I leave you with several things to think about, Caridad Pineiro, a New York Times and USA Today Bestseller “South Beach Chicas Catch Their Men”, said “Fennell’s under the sea suspense will enchant you with its wit, humor and sexiness.”
Come back in a few weeks and I will have a contest to win a signed copy from Judi of “In Over Her Head”.
Here’s a special excerpt from the book:
Reel crossed his arms and studied her. “You’re taking this a lot better than I thought you would. I didn’t know Humans had such open minds.” “Apparently we have lots of neat tricks, us humans. Like breathing water, for instance.” Erica sucked in a few pints just for kicks and giggles. She hoped she remembered this hallucination when her body recovered from the bends. “Actually, you can’t breathe water.” “But I am, ergo, I can.” She demonstrated again. “Well, that’s only because I did that to you. To save your life.” “Oh. Right.” She choked on that last pint. “Um, to save my life? Well, that’s a relief. I had thought that I might be um, well, dead, but then, this certainly isn’t my idea of Heaven. So, I’m alive but unconscious? I just have the bends, right? I mean, yes, I’m seeing you as a naked, water-breathing stud-muffin, but you’re really just an illusion, aren’t you? Maybe a doctor at the hospital some passing boater took me to?” Reel didn’t say anything. He didn’t have to. The tittering of the little fish scattered among the whelk art answered for him. “Um, Reel…?” “Erica, I think you better rest on the bottom.” “Why?” She did as he suggested, but put her hands up as he floated toward her. He had to be a figment of her imagination. He had to. “Sweetheart, you’ve been out for a few days and you’re not in a hospital. You can’t have the bends because you never went up to the surface. Chum reminded me about them, actually. So I did the only thing I could.” His face was grave, which, considering the situation, might not be an appropriate analogy, but then, what was appropriate when facing the impossible? “What. Did. You. Do?” “I turned you.” “Turned me?” Somehow, that phrase did not offer comfort. “Yes. Into a water-breather.” He crossed his arms, which flared some really nice pecs that tapered down to slim hips and-- Wait a minute-- “A fish? You turned me into a fish?” Forget the pecs. And other parts. “Not a fish. Do you see any fins? Gills? You’re not even a Mer. I just gave you the ability to breathe underwater. Otherwise, you would’ve drowned. And Vincent would’ve had the right to, well, eat you. I couldn’t let that happen.” “Of course you couldn’t.” Well, see? That made sense. “And Vincent was the, um, shark?” “That’s right.” The faintest glimmer of pearly whites showed between his lips. “And he wanted me for dinner.” “Yes.” A bigger smile. “So you somehow managed to re-route my entire oxygenation system and voila! Here I am at the bottom of the sea.” “That’s it.” Full-out grin going. “I’m going to be sick.” She turned her face to the side and felt her insides heave. But then the floor blinked at her. “What the hell was that?” she screamed, crab-walking backward. “Flounder. They like to hang out in here since no predators are allowed.” She put a hand on her chest, her heart beating three times as fast as normal. Or was that now normal with her newly-acquired aqua lungs? “Well there’s a relief. So I won’t have to worry about my body being torn apart by Vincent or others like him? Good to know. Now if I could only guarantee my mind won’t fall apart, I’ll be just fine.”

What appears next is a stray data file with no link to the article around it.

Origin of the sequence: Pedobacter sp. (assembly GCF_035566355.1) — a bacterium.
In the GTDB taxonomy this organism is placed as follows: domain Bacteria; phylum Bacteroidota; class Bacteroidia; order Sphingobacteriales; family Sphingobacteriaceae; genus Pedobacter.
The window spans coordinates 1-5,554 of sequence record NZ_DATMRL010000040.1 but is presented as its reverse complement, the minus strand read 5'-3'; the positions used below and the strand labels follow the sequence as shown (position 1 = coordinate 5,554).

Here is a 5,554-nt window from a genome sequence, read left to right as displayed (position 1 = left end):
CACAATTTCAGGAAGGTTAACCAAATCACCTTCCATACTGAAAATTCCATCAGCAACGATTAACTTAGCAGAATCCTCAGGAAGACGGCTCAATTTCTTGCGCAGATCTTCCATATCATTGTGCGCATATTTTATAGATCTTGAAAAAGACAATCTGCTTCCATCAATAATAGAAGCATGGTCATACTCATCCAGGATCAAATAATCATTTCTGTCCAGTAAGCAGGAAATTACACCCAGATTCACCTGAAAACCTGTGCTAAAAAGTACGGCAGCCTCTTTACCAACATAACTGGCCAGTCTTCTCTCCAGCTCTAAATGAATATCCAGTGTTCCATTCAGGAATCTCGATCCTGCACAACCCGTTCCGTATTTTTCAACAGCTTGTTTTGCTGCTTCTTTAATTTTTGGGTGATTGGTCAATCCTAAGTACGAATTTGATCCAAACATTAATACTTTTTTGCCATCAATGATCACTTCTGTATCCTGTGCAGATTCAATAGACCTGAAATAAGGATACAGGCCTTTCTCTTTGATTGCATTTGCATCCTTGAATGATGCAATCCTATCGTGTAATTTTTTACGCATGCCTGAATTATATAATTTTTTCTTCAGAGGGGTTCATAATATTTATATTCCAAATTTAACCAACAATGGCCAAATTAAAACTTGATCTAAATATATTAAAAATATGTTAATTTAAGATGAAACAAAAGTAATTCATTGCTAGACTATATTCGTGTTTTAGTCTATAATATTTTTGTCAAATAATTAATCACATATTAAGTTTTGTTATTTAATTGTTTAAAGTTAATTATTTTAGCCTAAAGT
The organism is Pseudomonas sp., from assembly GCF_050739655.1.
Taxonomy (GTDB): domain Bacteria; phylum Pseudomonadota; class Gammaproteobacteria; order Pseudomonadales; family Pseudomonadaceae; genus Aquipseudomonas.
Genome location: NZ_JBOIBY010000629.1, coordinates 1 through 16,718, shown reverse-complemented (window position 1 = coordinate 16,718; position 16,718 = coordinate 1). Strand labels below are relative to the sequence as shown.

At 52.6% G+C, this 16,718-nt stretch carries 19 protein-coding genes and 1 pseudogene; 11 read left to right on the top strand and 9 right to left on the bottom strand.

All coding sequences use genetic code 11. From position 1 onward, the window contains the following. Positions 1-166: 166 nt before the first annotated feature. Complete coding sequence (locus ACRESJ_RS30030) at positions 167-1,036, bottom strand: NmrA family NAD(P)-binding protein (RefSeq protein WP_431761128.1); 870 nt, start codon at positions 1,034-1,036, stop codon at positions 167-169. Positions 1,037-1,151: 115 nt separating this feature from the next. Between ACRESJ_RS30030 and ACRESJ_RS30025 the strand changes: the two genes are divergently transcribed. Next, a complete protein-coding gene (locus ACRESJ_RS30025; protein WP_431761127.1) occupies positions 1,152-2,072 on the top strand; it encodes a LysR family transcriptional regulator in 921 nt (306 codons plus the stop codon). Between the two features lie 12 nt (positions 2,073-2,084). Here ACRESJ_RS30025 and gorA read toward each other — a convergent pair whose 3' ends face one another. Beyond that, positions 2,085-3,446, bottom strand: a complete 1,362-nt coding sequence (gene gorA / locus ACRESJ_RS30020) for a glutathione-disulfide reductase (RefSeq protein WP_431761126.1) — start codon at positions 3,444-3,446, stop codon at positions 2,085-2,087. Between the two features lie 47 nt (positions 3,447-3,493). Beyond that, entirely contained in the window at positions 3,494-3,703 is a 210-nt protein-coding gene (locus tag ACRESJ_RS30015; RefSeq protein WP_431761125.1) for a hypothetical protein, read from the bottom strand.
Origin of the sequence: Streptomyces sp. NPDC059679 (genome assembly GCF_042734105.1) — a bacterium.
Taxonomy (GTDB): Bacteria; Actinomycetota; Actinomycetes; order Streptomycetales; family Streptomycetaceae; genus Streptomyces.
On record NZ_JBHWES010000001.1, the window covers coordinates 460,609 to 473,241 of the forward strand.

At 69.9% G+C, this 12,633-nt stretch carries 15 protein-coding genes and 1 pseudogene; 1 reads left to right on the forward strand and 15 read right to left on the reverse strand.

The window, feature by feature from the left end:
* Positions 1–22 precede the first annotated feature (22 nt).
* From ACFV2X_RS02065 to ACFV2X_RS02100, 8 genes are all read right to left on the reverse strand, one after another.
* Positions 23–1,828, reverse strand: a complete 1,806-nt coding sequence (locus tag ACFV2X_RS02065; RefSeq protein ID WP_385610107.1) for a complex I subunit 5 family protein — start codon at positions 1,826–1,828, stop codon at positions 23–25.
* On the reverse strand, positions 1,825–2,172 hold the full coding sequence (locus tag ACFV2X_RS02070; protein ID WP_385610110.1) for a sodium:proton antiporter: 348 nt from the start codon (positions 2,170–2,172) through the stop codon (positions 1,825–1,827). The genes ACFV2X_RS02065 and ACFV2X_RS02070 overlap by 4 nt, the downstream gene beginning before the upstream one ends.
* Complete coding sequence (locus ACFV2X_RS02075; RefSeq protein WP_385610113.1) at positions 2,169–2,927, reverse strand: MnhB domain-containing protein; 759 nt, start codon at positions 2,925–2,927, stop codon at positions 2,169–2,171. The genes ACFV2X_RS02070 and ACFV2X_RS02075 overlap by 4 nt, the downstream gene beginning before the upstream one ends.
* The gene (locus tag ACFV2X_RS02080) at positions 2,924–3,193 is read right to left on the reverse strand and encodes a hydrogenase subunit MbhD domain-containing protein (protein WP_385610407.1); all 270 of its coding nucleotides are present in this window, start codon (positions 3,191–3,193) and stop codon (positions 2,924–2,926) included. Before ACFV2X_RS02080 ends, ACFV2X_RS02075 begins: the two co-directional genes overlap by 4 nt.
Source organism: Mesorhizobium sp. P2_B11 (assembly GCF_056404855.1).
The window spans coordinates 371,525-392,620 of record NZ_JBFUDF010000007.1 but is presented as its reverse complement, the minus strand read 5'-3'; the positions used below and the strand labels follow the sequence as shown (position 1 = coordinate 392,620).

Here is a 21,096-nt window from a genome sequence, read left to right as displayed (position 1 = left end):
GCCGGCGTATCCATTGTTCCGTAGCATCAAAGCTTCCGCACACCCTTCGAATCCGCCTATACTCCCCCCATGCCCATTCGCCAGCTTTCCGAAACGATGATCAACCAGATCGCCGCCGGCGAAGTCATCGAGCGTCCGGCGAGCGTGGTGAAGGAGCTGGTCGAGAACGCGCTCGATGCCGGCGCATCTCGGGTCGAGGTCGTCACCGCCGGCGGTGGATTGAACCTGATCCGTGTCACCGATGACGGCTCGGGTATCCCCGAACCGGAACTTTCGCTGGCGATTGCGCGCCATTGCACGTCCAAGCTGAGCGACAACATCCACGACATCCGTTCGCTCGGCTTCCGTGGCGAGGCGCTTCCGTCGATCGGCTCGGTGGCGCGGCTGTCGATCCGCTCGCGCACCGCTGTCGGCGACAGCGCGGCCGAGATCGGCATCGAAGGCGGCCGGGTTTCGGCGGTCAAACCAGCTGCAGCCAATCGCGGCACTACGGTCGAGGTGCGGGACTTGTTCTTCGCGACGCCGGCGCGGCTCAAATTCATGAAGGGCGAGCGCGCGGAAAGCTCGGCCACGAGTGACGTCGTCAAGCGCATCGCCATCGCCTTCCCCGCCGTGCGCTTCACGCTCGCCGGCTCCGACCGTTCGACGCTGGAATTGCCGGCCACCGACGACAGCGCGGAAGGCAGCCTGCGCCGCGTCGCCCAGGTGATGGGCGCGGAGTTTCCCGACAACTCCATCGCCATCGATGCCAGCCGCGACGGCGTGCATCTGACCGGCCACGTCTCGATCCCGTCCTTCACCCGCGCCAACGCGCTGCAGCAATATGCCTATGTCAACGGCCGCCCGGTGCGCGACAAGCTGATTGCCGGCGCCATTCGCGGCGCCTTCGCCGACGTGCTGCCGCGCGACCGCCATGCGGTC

I hope you enjoyed the interview and remember, you can ask questions of Judi!
Back in September of 2005, on the first day of school, Martha Cothren, a social studies school teacher at Robinson High School in Little Rock, did something not to be forgotten.
On the first day of school, with the permission of the school superintendent, the principal and the building supervisor, she removed all of the desks out of her classroom. When the first period kids entered the room they discovered that there were no desks.
Ms. Cothren, where're our desks?'
She replied, 'You can't have a desk until you tell me how you earn the right to sit at a desk.'
They thought, 'Well, maybe it's our grades.'
'No,' she said.
'Maybe it's our behavior.'
She told them, 'No, it's not even your behavior.'
And so, they came and went, the first period, second period, third period. Still no desks in the classroom.
By early afternoon television news crews had started gathering in Ms. Cothren's classroom to report about this crazy teacher who had taken all the desks out of her room. The final period of the day came and as the puzzled students found seats on the floor of the deskless classroom.
Martha Cothren said, 'Throughout the day no one has been able to tell me just what he or she has done to earn the right to sit at the desks that are ordinarily found in this classroom. Now I am going to show you.'
At this point, Martha Cothren went over to the door of her classroom and opened it. Twenty-seven U.S. Veterans, all in uniforms, walked into that classroom, each one carrying a school desk. The Vets began placing the school desks in rows, and then they would walk over and stand alongside the wall. By the time the last soldier had set the final desk in place those kids started to understand, perhaps for the first time in their lives, just how the right to sit at those desks had been earned.
Martha said, 'You didn't earn the right to sit at these desks. These heroes did it for you. They placed the desks here for you. Now, it's up to you to sit in them. It is your responsibility to learn, to be good students, to be good citizens. They paid the price so that you could have the freedom to get an education. Don't ever forget it.'
By the way, this is a true story. And this teacher was awarded Teacher of the Year for the state of Arkansas in 2006.
Please consider telling others about this message...tell them to come here to read and ponder then pass along, so none of us will ever forget that the freedoms we have in this great country were earned by U. S. Veterans.